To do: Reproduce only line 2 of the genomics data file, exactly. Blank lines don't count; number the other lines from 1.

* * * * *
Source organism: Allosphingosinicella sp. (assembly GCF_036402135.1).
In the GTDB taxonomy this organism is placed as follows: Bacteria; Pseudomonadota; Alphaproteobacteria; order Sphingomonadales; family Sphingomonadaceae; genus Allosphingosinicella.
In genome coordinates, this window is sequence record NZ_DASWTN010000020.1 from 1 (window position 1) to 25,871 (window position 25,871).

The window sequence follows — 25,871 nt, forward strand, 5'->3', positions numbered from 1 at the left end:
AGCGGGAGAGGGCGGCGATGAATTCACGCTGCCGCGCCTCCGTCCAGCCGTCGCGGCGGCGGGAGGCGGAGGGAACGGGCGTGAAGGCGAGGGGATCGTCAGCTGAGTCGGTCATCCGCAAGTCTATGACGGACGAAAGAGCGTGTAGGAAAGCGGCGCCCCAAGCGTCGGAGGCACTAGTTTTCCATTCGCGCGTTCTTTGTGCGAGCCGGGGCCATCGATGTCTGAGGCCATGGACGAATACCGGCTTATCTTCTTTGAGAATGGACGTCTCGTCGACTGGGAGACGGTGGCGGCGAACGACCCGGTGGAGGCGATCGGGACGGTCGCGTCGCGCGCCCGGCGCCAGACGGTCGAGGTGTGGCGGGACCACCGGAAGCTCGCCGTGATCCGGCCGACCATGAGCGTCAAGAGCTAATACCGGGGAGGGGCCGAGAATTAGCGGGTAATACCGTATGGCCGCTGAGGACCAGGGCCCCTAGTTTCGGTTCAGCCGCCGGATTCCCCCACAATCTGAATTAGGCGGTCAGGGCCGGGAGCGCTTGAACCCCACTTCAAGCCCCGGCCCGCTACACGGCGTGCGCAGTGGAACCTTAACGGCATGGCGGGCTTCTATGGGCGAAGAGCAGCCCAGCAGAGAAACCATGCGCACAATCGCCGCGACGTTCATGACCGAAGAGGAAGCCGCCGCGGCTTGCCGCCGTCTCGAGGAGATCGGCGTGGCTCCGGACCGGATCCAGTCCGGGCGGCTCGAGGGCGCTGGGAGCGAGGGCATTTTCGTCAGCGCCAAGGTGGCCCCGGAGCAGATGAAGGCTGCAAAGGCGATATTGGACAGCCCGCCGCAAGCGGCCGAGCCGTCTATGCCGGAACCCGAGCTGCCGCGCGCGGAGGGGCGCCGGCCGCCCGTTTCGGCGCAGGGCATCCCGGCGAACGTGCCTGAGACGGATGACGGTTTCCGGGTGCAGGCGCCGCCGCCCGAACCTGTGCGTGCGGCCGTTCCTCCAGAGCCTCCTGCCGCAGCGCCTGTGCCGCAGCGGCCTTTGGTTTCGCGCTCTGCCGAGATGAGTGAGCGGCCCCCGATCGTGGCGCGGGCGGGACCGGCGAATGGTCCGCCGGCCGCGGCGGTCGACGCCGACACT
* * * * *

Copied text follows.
In the GTDB taxonomy this organism is placed as follows: Bacteria; Pseudomonadota; Alphaproteobacteria; order Sphingomonadales; family Sphingomonadaceae; genus Allosphingosinicella.